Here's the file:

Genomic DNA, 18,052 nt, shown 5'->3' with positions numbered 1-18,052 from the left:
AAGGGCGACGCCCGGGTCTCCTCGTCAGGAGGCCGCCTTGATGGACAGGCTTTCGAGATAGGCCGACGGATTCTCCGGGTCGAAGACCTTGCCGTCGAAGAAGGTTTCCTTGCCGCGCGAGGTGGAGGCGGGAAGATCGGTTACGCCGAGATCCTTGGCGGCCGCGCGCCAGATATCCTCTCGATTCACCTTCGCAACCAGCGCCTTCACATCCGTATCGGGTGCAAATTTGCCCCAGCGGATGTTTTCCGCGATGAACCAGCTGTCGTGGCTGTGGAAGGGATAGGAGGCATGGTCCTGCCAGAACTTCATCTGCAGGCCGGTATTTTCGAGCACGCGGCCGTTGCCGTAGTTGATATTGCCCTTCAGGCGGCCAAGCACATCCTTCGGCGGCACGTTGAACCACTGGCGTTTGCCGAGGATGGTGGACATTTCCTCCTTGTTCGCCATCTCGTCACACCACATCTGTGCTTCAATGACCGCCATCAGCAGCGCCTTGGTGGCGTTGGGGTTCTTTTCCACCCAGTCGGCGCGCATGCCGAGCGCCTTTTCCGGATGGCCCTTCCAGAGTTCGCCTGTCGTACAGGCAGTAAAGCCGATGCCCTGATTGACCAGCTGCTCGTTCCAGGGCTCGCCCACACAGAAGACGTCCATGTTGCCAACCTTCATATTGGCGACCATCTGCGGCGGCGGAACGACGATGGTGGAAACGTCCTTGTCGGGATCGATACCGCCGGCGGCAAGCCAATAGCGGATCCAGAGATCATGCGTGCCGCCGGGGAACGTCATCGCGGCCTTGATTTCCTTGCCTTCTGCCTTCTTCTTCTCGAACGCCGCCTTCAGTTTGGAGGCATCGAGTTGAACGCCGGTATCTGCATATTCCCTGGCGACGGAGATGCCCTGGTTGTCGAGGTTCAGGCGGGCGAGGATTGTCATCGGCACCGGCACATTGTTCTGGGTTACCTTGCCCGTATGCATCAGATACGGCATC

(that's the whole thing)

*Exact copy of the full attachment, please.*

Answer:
Genomic DNA, 18,052 nt, shown 5'->3' with positions numbered 1-18,052 from the left:
AAGGGCGACGCCCGGGTCTCCTCGTCAGGAGGCCGCCTTGATGGACAGGCTTTCGAGATAGGCCGACGGATTCTCCGGGTCGAAGACCTTGCCGTCGAAGAAGGTTTCCTTGCCGCGCGAGGTGGAGGCGGGAAGATCGGTTACGCCGAGATCCTTGGCGGCCGCGCGCCAGATATCCTCTCGATTCACCTTCGCAACCAGCGCCTTCACATCCGTATCGGGTGCAAATTTGCCCCAGCGGATGTTTTCCGCGATGAACCAGCTGTCGTGGCTGTGGAAGGGATAGGAGGCATGGTCCTGCCAGAACTTCATCTGCAGGCCGGTATTTTCGAGCACGCGGCCGTTGCCGTAGTTGATATTGCCCTTCAGGCGGCCAAGCACATCCTTCGGCGGCACGTTGAACCACTGGCGTTTGCCGAGGATGGTGGACATTTCCTCCTTGTTCGCCATCTCGTCACACCACATCTGTGCTTCAATGACCGCCATCAGCAGCGCCTTGGTGGCGTTGGGGTTCTTTTCCACCCAGTCGGCGCGCATGCCGAGCGCCTTTTCCGGATGGCCCTTCCAGAGTTCGCCTGTCGTACAGGCAGTAAAGCCGATGCCCTGATTGACCAGCTGCTCGTTCCAGGGCTCGCCCACACAGAAGACGTCCATGTTGCCAACCTTCATATTGGCGACCATCTGCGGCGGCGGAACGACGATGGTGGAAACGTCCTTGTCGGGATCGATACCGCCGGCGGCAAGCCAATAGCGGATCCAGAGATCATGCGTGCCGCCGGGGAACGTCATCGCGGCCTTGATTTCCTTGCCTTCTGCCTTCTTCTTCTCGAACGCCGCCTTCAGTTTGGAGGCATCGAGTTGAACGCCGGTATCTGCATATTCCCTGGCGACGGAGATGCCCTGGTTGTCGAGGTTCAGGCGGGCGAGGATTGTCATCGGCACCGGCACATTGTTCTGGGTTACCTTGCCCGTATGCATCAGATACGGCATC